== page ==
Humans have been exploiting western Canada ’s abundant natural resources for 10,000 years. Indigenous people hunting bison obviously had little effect on ecological integrity, but over time, the eradication of the species by white settlers and the clearing of land for agriculture did. Today, it is minimizing the effects of logging operations and the fossil fuel industry, global warming, and development within national parks that are hot-button environmental issues in the region.
The issue of forestry management in western Canada is very complex, and beyond the scope of a guidebook. In British Columbia , where a couple of mega-companies control an industry worth $17 billion annually to the local economy, many forestry decisions have as much to do with politics as they do with good management of the natural resource.
The most talked about issue is clear-cutting, where entire forests are stripped down to bare earth, with the practice in old-growth forests especially contentious. The effect of this type of logging goes beyond just the removal of ancient trees; often salmon-bearing streams are affected.
Clayoquot Sound is synonymous with environmentalists’ fight against the logging industry. The sound is home to the world’s largest remaining coastal temperate forest. Environmentally friendly options are practiced, with companies such as the Eco-Lumber Co-op selling wood that is certified as being from responsibly managed forests.
You see the extent of logging through British Columbia when you arrive, but visit Google Maps (http://maps.google.com ) and click on the Satellite link. Then zoom into British Columbia—northern Vancouver Island is a good example—to see just how extensive the clear-cut logging is.
The oil and gas industry is worth $6 billion annually to the British Columbia  economy, but that’s just a drop in the ocean compared to neighboring Alberta . But along with all the money comes a number of environmental issues, none more talked about than the reduction of greenhouse gas emissions, which are absorbed by the air, and as a result contribute to global warming.
Government and industry work together closely to reduce emissions, mostly through modern technologies. Traditional techniques such as using sulfur from sour gas wells to make fertilizer are being joined by radical new ideas. Of these, one of the most interesting is the capture of carbon dioxide at its industrial source, from where the emission is compressed and then injected under the ground into depleted oil and gas reservoirs.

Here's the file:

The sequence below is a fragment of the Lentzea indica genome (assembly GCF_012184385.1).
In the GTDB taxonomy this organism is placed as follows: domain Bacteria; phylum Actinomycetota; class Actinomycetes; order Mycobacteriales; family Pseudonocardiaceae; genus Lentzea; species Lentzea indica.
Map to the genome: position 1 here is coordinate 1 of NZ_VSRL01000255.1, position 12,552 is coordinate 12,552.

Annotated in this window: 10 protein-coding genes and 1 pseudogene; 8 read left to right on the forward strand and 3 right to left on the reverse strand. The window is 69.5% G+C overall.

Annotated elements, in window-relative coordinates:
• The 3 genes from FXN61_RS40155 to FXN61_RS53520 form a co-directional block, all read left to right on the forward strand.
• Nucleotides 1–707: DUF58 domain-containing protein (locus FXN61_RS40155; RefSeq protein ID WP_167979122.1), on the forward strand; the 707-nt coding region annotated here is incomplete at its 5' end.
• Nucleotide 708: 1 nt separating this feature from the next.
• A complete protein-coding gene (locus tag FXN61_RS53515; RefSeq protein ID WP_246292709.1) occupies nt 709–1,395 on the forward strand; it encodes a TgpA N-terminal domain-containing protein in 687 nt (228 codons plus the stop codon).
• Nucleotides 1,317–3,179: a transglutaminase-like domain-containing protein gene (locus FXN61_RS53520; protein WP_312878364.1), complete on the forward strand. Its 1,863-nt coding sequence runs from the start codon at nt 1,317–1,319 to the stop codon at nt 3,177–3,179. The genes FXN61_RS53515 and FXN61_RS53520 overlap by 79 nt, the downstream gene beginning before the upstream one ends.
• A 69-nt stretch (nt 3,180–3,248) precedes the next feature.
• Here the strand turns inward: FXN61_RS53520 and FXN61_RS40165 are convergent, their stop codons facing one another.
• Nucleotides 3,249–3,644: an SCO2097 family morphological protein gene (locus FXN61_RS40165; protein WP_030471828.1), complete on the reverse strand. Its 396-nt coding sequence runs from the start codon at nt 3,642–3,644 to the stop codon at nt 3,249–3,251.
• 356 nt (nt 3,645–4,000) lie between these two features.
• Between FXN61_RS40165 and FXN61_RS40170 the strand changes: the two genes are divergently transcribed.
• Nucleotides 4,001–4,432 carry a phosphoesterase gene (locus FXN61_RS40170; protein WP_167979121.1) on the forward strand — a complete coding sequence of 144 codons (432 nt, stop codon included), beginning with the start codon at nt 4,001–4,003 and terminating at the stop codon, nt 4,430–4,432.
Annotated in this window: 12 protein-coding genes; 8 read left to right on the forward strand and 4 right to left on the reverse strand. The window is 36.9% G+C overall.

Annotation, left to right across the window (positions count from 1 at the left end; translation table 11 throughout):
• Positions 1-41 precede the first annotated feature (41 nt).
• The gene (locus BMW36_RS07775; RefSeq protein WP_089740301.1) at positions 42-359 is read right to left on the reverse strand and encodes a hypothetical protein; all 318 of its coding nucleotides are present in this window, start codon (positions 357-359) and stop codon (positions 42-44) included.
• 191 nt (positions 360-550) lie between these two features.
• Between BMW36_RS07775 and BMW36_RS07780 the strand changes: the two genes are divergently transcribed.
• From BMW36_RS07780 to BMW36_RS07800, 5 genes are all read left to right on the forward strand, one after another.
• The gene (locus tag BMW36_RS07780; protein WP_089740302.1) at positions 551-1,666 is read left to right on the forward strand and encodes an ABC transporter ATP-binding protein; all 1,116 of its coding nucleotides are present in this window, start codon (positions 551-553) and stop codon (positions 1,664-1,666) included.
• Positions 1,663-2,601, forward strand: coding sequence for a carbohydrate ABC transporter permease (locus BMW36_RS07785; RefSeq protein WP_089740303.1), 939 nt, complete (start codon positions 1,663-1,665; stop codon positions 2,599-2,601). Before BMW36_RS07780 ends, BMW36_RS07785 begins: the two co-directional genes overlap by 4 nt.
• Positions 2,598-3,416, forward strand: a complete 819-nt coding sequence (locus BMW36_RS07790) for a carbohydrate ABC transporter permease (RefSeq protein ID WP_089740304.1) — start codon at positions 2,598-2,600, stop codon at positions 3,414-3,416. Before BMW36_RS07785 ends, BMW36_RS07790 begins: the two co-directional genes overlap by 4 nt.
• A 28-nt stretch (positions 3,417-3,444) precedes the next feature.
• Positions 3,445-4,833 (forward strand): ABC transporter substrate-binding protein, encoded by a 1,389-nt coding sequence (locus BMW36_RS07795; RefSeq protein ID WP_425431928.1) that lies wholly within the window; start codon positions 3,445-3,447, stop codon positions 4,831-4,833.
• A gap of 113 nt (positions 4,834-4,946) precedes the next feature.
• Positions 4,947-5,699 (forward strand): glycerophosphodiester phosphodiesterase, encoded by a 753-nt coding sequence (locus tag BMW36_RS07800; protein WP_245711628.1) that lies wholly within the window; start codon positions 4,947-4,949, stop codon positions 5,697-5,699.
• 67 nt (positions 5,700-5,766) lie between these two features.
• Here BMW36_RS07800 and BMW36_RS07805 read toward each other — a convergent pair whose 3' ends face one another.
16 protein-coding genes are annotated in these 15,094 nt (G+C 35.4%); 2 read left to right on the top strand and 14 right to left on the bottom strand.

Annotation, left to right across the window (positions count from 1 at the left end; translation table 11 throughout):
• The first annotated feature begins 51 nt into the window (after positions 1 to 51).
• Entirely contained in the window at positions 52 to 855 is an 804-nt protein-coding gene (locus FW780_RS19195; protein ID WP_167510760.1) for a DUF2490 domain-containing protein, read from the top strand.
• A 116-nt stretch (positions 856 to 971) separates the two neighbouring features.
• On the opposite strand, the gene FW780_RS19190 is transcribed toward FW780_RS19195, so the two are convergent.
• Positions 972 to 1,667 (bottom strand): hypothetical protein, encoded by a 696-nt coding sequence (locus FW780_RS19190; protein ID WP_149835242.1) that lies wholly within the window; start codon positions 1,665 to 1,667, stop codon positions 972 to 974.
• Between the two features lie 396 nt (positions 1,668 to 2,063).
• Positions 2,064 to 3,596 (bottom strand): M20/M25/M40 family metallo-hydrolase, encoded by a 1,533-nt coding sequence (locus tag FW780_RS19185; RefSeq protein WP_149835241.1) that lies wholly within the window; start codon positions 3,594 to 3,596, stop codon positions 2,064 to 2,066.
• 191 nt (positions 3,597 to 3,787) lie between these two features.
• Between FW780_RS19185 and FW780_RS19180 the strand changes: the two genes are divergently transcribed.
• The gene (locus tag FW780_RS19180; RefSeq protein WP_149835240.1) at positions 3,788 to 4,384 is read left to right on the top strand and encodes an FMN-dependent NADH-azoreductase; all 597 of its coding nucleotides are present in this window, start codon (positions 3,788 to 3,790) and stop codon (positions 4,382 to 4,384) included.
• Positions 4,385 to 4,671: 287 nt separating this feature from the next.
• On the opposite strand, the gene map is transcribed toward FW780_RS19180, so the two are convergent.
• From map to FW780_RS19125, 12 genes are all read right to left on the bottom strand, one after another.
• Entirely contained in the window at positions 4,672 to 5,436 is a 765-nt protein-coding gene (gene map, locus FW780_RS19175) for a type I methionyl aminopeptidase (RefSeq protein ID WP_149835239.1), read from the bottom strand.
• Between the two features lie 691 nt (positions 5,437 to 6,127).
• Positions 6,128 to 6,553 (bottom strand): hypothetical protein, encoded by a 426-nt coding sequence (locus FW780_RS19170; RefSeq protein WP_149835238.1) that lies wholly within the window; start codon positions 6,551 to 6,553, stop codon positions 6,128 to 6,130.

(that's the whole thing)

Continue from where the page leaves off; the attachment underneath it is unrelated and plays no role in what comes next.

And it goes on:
The use of alternative, non-polluting “green power” is increasing exponentially. Almost 90 percent of power used by Alberta government facilities comes from renewable sources such as the sun and wind, and interest-free loans are offered for municipalities to become energy efficient. As elsewhere in the world, it is usually only when the ecology of somewhere special is threatened that the public hears about it. Development of an open pit mine at northern Alberta’s McClelland Lake Wetlands, once considered for UNESCO World Heritage Site classification, is one such issue.
Environmental issues within Canada’s national parks are an ongoing hot topic, with the mountain parks of western Canada the center of most debate. On the surface, the commercialism within national parks seems to work against the mandate for their existence, but because they have grown from what were originally money-making exercises, the situation is unique.
It is also important to remember that 100 years ago the parks were home to logging and mining operations and that wardens were directed to “exterminate all those animals which prey upon others.” It wasn’t that long ago that park lakes were stocked with nonnative fish for the pleasure of anglers, and still today wildlife is “managed” to some degree by relocating troublesome bears and moving elk away from population centers.
The town of Banff , the largest urban center in any national park in the world, is center of much debate about development within Canada’s national park system. The town does have a good reason for its existence—serving the needs of up to 50,000 visitors daily. Along with obvious amenities such as accommodations and restaurants come needs such as a sewage plant, municipal infrastructure, schools, a hospital, and all the businesses you would expect to find in a mid-sized town.
But you can also park in a multistory car park, go to Starbucks, get a tattoo, buy a bearskin rug, and sleep in a chain motel (obviously I’m not recommending this as an itinerary)—all within a national park. Many visitors only see the commercialism along Banff Avenue, but balancing human-use issues with the protection of the mountain ecosystem is behind decisions such as capping future development, closing the Banff airstrip and buffalo paddock, and restricting the use of mountain bikes on some local trails.
Farther afield, the need to protect wildlife has lead to speed restrictions and closures on roads passing through critical habitat, access to some areas of the backcountry has been curtailed, ski resorts only offer limited summer activities, and in some cases, such as in Kootenay National Park , accommodations in wildlife corridors have been expropriated.
For more information on any of these issues, contact the following local environmental organizations: Canadian Parks and Wilderness Society (www.cpaws.org ), Greenpeace (www.greenpeace.ca ), Society Promoting Environmental Conservation (www.spec.bc.ca ), and Valhalla Wilderness Society (www.vws.org ).